While we’re on the topic of health care, let’s have a quick word on travel vaccinations. Depending on the country you’re travelling to, you may need to get certain travel vaccinations to prevent you from getting nasty diseases that are common in the area. The fees aren’t hidden, but it’s easy to forget the price when you’re calculating the cost of your trip.
It can get pricey too. Routine vaccinations like Tetanus are usually free, bar a small nurse assessment fee. But vaccinations for diseases like yellow fever and Japanese encephalitis can really break the bank. To find out which vaccinations are recommended for your trip, contact a local travel health clinic or public health office. And leave yourself plenty of time before your departure!
8. Data Roaming Charges
Nobody wants to return home to a phone bill as scary as a Stephen King novel. If you use your phone without a WiFi connection while outside the range of your network provider, you’ll be charged roaming charges. And it can get extremely expensive.
The best way to avoid roaming charges is to turn off data roaming in your devices’ settings, and only use data when connected to WiFi. If it’s a necessity that you use data abroad, contact your provider to discuss travel plans that will save you money.
7. Laundry Detergent
Ok, this entry is more for the backpacker crowd. Before I embarked on my first backpacking trip, I never thought that laundry would be one of my biggest expenses! Especially throughout the well-trodden backpacker trail of Southeast Asia, washing your underwear can cost as much as a night in a hostel in some places.
Travel hack: Purchase a box of laundry detergent at a local market or store and carry it with you in your backpack. You’ll save a fortune by avoiding the inflated cost of detergent at launderettes and laundry services. It’s probably best not to take it across borders though. It could look slightly suspicious if you know what I mean.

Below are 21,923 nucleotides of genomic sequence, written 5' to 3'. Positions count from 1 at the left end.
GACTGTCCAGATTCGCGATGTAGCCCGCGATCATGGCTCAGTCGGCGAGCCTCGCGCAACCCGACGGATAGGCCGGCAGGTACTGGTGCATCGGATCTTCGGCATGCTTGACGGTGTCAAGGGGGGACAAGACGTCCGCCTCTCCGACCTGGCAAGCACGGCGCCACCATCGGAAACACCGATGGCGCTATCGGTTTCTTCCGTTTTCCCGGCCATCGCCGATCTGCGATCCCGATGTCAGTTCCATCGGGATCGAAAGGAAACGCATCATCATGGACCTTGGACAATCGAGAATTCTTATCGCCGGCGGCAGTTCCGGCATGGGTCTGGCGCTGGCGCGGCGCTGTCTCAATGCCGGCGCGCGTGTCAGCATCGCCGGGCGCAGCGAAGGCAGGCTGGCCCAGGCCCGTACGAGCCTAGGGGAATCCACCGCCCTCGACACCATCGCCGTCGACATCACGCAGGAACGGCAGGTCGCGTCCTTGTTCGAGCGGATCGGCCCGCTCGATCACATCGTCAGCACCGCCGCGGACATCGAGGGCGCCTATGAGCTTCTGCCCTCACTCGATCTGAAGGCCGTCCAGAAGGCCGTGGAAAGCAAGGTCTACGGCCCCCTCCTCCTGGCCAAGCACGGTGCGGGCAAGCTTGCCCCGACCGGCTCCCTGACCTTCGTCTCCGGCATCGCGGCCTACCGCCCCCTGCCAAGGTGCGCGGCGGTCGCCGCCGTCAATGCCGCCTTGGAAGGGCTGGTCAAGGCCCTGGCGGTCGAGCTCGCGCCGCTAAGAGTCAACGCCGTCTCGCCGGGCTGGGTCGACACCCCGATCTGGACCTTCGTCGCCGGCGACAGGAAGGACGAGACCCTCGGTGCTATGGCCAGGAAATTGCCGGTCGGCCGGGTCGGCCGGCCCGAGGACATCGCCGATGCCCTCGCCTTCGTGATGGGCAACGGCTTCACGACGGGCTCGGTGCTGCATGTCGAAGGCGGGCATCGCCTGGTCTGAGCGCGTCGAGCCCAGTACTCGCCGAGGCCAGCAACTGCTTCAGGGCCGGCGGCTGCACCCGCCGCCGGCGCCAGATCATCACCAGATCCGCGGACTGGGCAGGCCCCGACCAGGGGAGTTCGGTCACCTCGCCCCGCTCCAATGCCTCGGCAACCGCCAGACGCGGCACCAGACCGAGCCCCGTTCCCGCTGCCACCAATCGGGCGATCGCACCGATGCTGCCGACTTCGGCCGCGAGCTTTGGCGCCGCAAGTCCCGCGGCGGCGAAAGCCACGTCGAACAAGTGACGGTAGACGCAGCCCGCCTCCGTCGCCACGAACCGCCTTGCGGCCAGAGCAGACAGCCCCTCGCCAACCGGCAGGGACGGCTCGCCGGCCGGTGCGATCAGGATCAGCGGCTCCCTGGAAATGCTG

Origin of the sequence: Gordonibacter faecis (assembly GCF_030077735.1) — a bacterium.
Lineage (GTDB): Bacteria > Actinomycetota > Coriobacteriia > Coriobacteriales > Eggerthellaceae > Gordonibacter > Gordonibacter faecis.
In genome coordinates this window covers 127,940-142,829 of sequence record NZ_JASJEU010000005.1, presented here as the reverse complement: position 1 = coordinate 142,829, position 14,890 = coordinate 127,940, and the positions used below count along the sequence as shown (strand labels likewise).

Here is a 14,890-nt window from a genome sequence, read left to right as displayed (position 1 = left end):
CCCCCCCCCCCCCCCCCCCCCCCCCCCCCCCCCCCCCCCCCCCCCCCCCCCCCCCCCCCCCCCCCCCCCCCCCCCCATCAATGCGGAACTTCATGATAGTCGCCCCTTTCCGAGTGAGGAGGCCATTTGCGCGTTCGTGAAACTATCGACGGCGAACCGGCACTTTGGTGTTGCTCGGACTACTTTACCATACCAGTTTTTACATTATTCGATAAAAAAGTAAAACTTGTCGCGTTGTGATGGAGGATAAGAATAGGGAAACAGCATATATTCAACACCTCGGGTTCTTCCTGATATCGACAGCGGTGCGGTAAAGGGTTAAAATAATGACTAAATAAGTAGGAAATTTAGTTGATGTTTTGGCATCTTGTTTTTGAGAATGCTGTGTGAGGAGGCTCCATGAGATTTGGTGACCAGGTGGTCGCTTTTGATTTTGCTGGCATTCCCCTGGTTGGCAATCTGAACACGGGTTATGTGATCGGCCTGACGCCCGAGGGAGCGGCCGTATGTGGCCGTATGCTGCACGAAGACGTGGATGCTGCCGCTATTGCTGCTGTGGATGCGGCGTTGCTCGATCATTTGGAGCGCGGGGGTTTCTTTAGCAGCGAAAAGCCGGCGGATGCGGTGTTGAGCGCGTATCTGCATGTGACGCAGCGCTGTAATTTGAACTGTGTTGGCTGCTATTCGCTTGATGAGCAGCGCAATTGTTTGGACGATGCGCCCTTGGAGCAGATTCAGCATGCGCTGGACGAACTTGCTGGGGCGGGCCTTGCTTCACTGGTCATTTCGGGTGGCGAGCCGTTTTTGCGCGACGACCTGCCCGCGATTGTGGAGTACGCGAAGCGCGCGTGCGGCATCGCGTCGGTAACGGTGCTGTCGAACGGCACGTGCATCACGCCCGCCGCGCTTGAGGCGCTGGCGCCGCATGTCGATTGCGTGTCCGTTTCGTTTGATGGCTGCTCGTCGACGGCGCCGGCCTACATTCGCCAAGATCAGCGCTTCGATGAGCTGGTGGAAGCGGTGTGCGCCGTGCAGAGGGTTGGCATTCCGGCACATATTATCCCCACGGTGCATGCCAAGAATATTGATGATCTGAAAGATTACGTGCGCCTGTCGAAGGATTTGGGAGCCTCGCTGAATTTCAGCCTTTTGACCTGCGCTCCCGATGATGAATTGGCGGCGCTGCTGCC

6. ATM fees
You’re going to need money on your trip. There’s no way around that. And carrying an entire vacation’s worth of cash is a risky move. So the ATM looks like the most promising option to withdraw your money. There are several fees involved with foreign ATM’s however, depending on the one you use. Not only will some independent ATM’s charge you a flat rate to access your money, your bank will charge you a ‘foreign transaction fee’ of a few percent each time for using a foreign machine too.
To keep transaction fees at a minimum, try to only use the ATM of an actual bank to bypass the usage charge. As for the foreign transaction fee, some banks will waive the fee if you’re a premium member.
Free parking isn’t always a guarantee at hotels. Especially at inner-city hotels where traffic is high and parking is at a premium. Obviously, rates vary between hotels, so it’s always best to inquire about the parking situation before you book a room if using your own vehicle is a must.
If you’re more flexible with your travel methods, public transport or Ubers can get you around and remove the need for parking.
Tipping isn’t exactly hidden, but it’s a commonly forgotten cost when calculating the budget for a trip. If you’ll be eating out often, tipping that extra 10-20% can really add up over a few weeks.
The most confusing thing about tipping is knowing which country’s it’s customary in and how much you should tip. A brief Google search before you leave will save you the stress of trying to figure it out.
3. Inflated Airport/Airline Prices
A study of UK airlines found that passengers are charged up to 500% the supermarket price for food and drink while in the air. The prices aren’t much more reasonable back in the airports either. After you pass through security you’re fair game to get absolutely ripped off for food and drink.
Don’t fall for it. Pack your own food! Passengers are required to empty any liquids at the security line up, but you can take a reusable bottle and fill it up at a fountain afterwards.
2. In-Flight Entertainment
Remember the days when almost every long-haul flight had a monitor built into the headrests? Those days are all but over. Entertainment is so easily digested using just phones or tablets nowadays that many airlines rely on their passengers to bring one and distribute entertainment via an app.
That’s all fine and dandy as long as you have a capable device. If you don’t, you can rent one from the airline. Costs range from around $10 USD – $17USD depending on the airline and the duration of the flight.
It’s necessary to possess a visa to enter numerous countries around the world (to find out which countries Canadians need visas for, click here). The forward-thinking and cautious traveller might like to get their visa sorted at a consulate in their home country before they depart. While that may sound like a savvy idea, there are often embassy and process fees tacked onto the price of the visa.
Instead, you can save a lot of money and time by getting your visa at the border of the country you wish to enter. Granted, this isn’t always possible, so check in advance to make sure.